contracts paid the bills, organizations?top
priority remained meeting production deadlines.
What's more, most SQC programs were terminated
once the government contracts came to an end.
The birth of total quality in the
United States was in direct response to a quality
revolution in Japan following World War II, as
major Japanese manufacturers converted from
producing military goods for internal use to
producing civilian goods for trade.
At first, Japan had a widely held
reputation for shoddy exports, and their goods
were shunned by international markets. This led
Japanese organizations to explore new ways of
thinking about quality.
Deming, Juran and Japan
The Japanese welcomed input from
foreign companies and lecturers, including two
American quality experts:
W. Edwards Deming, who had become
frustrated with American managers when most
programs for statistical quality control were
terminated once the war and government contracts
came to and end.
Joseph M. Juran, who predicted
the quality of Japanese goods would overtake the
qualiy of good produced in the United States by
the mid-1970s because of Japan's revolutionary
rate of quality improvement.
Japan's strategies represented
the new "Total quality" approach.
Rather than relying purely on product inspection,
Japanese manufacturers focused on improving all
organizational processes through the people who
used them. As a result, Japan was able to produce
higher-quality exports at lower prices,
benefiting consumers throughout the world.
American managers were generally
unaware of this trend, assuming any competition
from the Japanese would ultimately come in the
form of price, not quality. In the meantime,
Japanese manufacturers began increasing their
share in American markets, causing widespread
economic effects in the United States:
Manufacturers began losing market share,
organizations began shipping jobs overseas, and
the economy suffered unfavorable trade balances.
Overall, the impact on American business jolted
the United States into action.
The American Response
At first U.S. manufacturers held
onto to their assumption that Japanese success
was price-related, and thus responded to Japanese
competition with strategies aimed at reducing
domestic production costs and restricting
imports. This, of course, did nothing to improve
American competitiveness in quality.
As years passed, price
competition declined while quality competition
continued to increase. By the end of the 1970s,
the American quality crisis reached major
proportions, attracting attention from national
legislators, administrators and the media. A 1980
NBC-TV News special report, ”If Japan Can? Why
Can't We?" highlighted how Japan had
captured the world auto and electronics markets.
Finally, U.S. organizations began to listen.
The chief executive officers of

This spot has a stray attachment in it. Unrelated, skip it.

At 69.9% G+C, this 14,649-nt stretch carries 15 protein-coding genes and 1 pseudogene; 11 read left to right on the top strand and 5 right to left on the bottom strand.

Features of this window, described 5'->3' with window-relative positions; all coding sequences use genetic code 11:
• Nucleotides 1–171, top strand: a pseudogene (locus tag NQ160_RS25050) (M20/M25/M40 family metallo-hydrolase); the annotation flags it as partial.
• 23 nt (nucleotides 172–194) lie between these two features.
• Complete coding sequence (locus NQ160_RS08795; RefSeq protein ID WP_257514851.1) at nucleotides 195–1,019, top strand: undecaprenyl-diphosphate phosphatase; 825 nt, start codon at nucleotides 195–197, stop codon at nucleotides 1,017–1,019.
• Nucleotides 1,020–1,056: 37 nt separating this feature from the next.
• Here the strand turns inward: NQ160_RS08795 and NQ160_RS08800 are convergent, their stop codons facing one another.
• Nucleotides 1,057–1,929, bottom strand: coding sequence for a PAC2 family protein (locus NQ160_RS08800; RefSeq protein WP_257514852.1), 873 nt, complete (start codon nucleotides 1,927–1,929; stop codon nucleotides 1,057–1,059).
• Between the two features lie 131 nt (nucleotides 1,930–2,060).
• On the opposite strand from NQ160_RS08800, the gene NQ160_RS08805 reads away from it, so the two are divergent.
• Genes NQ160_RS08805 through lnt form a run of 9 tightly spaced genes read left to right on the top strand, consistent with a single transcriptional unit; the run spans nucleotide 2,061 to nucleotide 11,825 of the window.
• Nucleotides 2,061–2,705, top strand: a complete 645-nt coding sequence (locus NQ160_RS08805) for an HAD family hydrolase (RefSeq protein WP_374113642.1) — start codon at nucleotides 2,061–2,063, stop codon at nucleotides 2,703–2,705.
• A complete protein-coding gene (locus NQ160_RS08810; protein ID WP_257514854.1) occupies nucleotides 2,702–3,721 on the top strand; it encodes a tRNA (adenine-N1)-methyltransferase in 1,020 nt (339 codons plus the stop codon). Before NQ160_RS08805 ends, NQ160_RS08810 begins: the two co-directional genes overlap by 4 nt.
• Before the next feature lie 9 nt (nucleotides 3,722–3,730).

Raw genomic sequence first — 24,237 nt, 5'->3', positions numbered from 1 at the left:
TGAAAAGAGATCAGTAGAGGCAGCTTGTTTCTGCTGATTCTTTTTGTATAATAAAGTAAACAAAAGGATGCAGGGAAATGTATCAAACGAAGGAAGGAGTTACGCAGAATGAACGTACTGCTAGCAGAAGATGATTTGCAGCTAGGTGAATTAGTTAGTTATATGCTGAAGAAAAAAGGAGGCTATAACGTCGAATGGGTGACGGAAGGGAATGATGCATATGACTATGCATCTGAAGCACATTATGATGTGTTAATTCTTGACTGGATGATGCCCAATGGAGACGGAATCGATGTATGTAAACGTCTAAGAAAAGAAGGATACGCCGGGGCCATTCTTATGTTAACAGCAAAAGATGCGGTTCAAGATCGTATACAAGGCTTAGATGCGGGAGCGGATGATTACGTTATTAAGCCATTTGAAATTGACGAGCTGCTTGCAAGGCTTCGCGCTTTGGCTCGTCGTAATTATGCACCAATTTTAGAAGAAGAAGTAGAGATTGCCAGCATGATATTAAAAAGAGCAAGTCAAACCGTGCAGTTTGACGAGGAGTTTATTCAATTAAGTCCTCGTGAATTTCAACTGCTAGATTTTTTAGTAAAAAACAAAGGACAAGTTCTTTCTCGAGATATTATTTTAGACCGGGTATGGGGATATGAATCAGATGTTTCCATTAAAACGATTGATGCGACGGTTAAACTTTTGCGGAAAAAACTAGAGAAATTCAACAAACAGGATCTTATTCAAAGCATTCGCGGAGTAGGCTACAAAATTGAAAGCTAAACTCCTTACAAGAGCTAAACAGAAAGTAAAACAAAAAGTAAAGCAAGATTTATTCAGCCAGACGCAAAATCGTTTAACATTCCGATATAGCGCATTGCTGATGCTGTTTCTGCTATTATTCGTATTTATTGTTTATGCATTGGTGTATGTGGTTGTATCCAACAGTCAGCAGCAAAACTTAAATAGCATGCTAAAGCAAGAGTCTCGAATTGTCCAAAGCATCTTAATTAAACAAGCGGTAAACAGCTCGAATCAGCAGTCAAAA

major U.S. corporations stepped forward to
provide personal leadership in the quality
movement. The U.S. response, emphasizing not only
statistics but approaches that embraced the
entire organization, became known as Total
Quality Management (TQM).
Several other quality initiatives
followed. The ISO 9000 series of
quality-management standards, for example, were
published in 1987. The Baldrige National Quality
Program and Malcolm Baldrige National Quality
Award were established by the U.S. Congress the
same year. American companies were at first slow
to adopt the standards but eventually came on
Beyond Total Quality
By the end of the 1990s Total
Quality Management (TQM) was considered little
more than a fad by many American business leaders
(although it still retained its prominence in
While use of the term TQM has
faded somewhat, particularly in the United
States, quality expert Nancy Tague says: Enough
organizations have used it with success that, to
paraphrase Mark Twain, the reports of its death
have been greatly exaggerated.?(see The Quality
Toolbox, ASQ Quality Press, 2005).
As the 21st century begins, the
quality movement has matured. Tague says new
quality systems have evolved beyond the
foundations laid by Deming, Juran and the early
Japanese practitioners of quality.
Some examples of this
In 2000 the ISO 9000 series of quality
management standards was revised to increase
emphasis on customer satisfaction.
Beginning in 1995, the Malcolm
Baldrige National Quality Award added a business
results criterion to its measures of applicant
Six Sigma, a methodology
developed by Motorola to improve its business
processes by minimizing defects, evolved into an
organizational approach that achieved
breakthroughs ?and significant bottom-line
results. When Motorola received a Baldrige Award
in 1988, it shared its quality practices with
Quality function deployment was
developed by Yoji Akao as a process for focusing
on customer wants or needs in the design or
redesign of a product or service.
Sector-specific versions of the
ISO 9000 series of quality management standards
were developed for such industries as automotive
(QS-9000), aerospace (AS9000) and
telecommunications (TL 9000 and ISO/TS 16949) and
for environmental management (ISO 14000).
Quality has moved beyond the
manufacturing sector into such areas as service,
healthcare, education and government.
The Malcolm Baldrige National
Quality Award has added education and healthcare
to its original categories: manufacturing, small
business and service. Many advocates are pressing
for the adoption of a 搉onprofit
organization?category as well.